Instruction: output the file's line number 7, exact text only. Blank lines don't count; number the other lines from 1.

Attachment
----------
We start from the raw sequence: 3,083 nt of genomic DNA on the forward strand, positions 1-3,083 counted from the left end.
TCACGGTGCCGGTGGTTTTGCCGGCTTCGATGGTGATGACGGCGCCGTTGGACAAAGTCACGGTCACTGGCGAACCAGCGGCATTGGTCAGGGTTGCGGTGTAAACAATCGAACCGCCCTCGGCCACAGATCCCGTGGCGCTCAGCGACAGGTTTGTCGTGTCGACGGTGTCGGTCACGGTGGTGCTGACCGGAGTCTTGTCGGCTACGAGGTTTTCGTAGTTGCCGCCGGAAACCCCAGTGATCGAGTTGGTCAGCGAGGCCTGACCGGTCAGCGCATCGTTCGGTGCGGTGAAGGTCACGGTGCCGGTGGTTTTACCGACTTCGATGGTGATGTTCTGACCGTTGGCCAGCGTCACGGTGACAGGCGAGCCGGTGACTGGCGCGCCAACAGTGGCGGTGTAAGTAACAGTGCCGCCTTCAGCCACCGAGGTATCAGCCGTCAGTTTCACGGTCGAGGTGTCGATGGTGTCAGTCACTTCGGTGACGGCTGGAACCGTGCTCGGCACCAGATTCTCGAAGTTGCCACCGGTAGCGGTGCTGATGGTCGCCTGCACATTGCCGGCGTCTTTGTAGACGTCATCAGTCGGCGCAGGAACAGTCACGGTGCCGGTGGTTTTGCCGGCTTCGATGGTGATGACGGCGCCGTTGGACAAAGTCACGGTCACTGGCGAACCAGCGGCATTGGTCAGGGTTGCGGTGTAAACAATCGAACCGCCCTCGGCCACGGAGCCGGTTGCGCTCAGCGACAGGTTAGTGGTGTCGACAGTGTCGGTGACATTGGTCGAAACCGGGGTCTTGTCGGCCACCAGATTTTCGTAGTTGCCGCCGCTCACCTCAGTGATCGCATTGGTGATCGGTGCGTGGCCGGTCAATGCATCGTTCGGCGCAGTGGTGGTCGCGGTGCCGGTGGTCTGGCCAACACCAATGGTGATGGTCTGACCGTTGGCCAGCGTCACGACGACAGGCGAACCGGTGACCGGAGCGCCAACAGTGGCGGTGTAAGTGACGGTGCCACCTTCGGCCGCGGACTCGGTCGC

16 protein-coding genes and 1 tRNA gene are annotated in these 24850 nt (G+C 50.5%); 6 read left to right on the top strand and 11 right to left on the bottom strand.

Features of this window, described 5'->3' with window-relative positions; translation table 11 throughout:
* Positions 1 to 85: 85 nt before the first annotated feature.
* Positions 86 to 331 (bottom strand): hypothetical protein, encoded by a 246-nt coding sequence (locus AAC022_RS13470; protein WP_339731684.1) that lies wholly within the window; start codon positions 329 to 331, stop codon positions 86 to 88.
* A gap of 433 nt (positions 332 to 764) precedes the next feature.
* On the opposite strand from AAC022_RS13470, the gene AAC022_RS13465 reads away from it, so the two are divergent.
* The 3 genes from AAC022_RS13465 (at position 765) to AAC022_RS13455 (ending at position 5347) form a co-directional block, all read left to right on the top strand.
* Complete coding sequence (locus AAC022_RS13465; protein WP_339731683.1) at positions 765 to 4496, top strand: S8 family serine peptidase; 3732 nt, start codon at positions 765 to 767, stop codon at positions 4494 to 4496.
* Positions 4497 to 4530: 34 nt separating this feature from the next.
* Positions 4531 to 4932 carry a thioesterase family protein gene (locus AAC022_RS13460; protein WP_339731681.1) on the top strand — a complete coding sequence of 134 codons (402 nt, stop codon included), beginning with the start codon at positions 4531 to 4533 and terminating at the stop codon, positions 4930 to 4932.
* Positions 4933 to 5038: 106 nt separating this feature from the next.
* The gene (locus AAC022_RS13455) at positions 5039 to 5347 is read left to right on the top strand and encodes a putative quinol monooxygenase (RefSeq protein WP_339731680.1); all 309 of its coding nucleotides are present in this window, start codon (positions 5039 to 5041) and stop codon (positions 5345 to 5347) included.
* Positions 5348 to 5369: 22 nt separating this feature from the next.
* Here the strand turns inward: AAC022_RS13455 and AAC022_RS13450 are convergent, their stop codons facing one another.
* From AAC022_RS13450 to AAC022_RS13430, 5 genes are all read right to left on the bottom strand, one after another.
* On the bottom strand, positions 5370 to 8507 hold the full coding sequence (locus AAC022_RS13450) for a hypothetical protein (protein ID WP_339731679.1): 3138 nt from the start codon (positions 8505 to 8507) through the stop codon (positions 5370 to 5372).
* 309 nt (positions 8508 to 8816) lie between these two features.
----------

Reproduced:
* A gap of 433 nt (positions 332 to 764) precedes the next feature.